KING: You have to fight the Supreme Court to change that.

KERRY: Absolutely. And I think it's a very dangerous decision that the Supreme Court made.

LIEBERMAN: And there's legislation introduced which I co- sponsored so essentially try to put back some limits on the amount of money being spent in political campaigns, consistent with the recent Supreme Court decision, but the system's not working, and the public is -- they're -- people in this country are anxious about their own lives and they feel that the people in power in Washington today are not only not helping them, in some sense they're hurting them and the only way they can express it that they feel right now is to vote no. And I think that's where the best thing that we could do here in Washington is get some big things done that really make life better for the people in the country, and I think our energy independence climate change bill will do that, most of all because it's the best way to create millions of new jobs that otherwise will not be created here in America.

KING: The chairman of the homeland security, the chairman of the foreign relations committee, President Karzai is in town, he was in this building a short time ago, he was at the white house earlier today. You and I spoke when you were in Afghanistan just after the election trying to help broker some say calmness, we'll put it the polite way there. This administration had been very hard on him, saying they didn't think he was dealing with governance, getting services out to his people, stepping up to the plate as a commander in chief. Rolled out the red carpet for him here in Washington. Are you convinced now that President Karzai has changed enough to be that reliable, trust worthy partner?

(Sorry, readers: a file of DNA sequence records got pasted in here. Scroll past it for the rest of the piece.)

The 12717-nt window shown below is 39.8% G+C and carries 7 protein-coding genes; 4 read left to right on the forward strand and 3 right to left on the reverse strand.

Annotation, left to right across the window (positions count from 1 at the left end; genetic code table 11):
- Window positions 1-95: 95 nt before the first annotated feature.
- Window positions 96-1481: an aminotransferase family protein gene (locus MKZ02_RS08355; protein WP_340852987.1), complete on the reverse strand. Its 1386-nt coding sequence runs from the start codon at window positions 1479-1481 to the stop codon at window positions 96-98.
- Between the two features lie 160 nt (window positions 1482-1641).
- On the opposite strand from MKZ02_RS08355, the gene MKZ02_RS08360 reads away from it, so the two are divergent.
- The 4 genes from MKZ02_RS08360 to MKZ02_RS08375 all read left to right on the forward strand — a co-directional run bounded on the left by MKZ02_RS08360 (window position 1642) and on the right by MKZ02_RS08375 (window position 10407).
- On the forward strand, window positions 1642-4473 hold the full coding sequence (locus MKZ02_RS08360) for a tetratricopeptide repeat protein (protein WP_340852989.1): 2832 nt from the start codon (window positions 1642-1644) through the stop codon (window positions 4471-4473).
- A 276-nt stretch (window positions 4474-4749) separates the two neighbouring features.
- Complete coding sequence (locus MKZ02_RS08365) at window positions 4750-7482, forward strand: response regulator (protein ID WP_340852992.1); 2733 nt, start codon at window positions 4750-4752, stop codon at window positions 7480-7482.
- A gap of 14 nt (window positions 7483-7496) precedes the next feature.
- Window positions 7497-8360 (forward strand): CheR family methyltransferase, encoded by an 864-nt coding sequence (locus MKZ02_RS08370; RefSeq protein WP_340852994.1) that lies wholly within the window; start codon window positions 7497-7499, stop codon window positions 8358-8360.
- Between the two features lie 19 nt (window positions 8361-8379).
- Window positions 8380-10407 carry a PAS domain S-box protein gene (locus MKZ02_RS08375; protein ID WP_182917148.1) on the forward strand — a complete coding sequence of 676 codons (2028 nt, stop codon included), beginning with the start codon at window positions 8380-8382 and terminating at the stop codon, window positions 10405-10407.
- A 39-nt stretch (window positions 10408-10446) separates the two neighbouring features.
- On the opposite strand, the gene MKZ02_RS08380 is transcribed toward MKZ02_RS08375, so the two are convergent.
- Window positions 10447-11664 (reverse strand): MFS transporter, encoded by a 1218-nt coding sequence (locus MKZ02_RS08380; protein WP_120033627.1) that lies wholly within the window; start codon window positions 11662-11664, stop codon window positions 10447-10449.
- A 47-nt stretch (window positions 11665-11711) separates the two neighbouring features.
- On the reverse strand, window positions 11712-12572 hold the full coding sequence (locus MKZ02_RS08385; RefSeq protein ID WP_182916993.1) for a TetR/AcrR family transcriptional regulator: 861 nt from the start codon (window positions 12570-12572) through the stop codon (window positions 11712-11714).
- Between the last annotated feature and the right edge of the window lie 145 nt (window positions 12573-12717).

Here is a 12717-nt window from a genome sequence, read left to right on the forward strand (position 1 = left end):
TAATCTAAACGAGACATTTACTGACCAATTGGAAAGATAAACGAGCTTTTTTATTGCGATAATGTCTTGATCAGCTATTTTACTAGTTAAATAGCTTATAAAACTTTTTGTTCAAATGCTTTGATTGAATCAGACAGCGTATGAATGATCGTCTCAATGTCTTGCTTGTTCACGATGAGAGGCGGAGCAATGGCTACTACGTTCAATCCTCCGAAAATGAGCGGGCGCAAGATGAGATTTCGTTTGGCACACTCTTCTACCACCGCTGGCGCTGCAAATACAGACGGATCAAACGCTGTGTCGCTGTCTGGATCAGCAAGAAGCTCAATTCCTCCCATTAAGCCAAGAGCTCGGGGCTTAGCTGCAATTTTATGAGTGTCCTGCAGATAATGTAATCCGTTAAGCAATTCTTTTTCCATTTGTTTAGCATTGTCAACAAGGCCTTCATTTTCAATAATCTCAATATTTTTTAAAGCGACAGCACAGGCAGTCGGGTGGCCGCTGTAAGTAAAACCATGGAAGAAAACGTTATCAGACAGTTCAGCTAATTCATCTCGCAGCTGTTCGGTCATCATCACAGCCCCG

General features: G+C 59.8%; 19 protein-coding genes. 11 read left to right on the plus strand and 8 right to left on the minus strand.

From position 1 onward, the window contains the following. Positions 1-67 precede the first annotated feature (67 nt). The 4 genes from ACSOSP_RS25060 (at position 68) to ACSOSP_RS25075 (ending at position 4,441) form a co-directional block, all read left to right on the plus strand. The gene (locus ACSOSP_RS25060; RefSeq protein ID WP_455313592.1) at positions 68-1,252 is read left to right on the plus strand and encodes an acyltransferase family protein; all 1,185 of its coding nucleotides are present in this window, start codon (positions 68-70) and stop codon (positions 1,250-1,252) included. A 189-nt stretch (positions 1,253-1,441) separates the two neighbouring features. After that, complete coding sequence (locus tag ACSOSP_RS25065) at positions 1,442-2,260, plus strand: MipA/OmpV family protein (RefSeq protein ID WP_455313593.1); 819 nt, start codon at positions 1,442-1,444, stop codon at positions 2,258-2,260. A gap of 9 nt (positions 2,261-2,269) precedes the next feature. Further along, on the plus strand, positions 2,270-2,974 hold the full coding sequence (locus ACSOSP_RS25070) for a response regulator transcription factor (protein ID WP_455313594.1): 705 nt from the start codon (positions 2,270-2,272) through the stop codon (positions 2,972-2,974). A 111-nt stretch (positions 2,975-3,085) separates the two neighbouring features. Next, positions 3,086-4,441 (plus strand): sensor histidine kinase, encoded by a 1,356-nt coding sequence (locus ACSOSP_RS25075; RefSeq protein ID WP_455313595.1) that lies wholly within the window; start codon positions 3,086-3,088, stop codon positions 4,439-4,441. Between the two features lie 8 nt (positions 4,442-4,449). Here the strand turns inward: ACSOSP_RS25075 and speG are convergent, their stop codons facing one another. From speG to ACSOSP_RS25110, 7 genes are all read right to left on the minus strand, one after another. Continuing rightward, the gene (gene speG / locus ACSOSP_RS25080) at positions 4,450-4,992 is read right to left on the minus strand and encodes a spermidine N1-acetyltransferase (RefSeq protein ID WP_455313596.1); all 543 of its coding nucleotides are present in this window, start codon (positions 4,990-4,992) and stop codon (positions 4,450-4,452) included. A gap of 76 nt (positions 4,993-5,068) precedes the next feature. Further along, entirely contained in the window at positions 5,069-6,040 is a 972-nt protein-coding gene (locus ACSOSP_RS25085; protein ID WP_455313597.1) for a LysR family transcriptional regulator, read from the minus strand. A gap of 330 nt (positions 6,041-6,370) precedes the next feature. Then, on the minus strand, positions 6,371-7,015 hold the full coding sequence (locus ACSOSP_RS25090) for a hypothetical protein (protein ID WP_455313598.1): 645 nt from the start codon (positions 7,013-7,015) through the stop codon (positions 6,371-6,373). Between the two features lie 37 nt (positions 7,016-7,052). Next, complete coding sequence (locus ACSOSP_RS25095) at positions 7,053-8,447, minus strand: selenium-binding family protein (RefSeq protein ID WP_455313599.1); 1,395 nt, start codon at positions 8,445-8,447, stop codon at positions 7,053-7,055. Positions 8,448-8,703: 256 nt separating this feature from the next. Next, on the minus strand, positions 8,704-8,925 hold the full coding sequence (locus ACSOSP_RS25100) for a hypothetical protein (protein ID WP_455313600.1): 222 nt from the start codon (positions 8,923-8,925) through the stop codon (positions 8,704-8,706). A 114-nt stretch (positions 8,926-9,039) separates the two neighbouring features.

KERRY: I believe President Karzai has the ability to be a reliable partner and obviously these next months are critical. We're going to be having lunch with him tomorrow and I look forward to welcoming him up here, we'll ask a lot of good questions and have a good dialogue about it, but my judgment is that he does that have ability, I think he's a patriot, he's a man that cares enormously about the future of his country, about Afghanistan and he's taking great risks to be where he is today. We haven't always agreed, there were real differences a few months ago about certain things, but that's not unusual among friends and allies, and I think the important thing is he's here with a very significant portion of his cabinet. There have been three days of really good talks and work and effort and I'm convinced everybody's going to go back now with a better sense of strategy and of the stakes.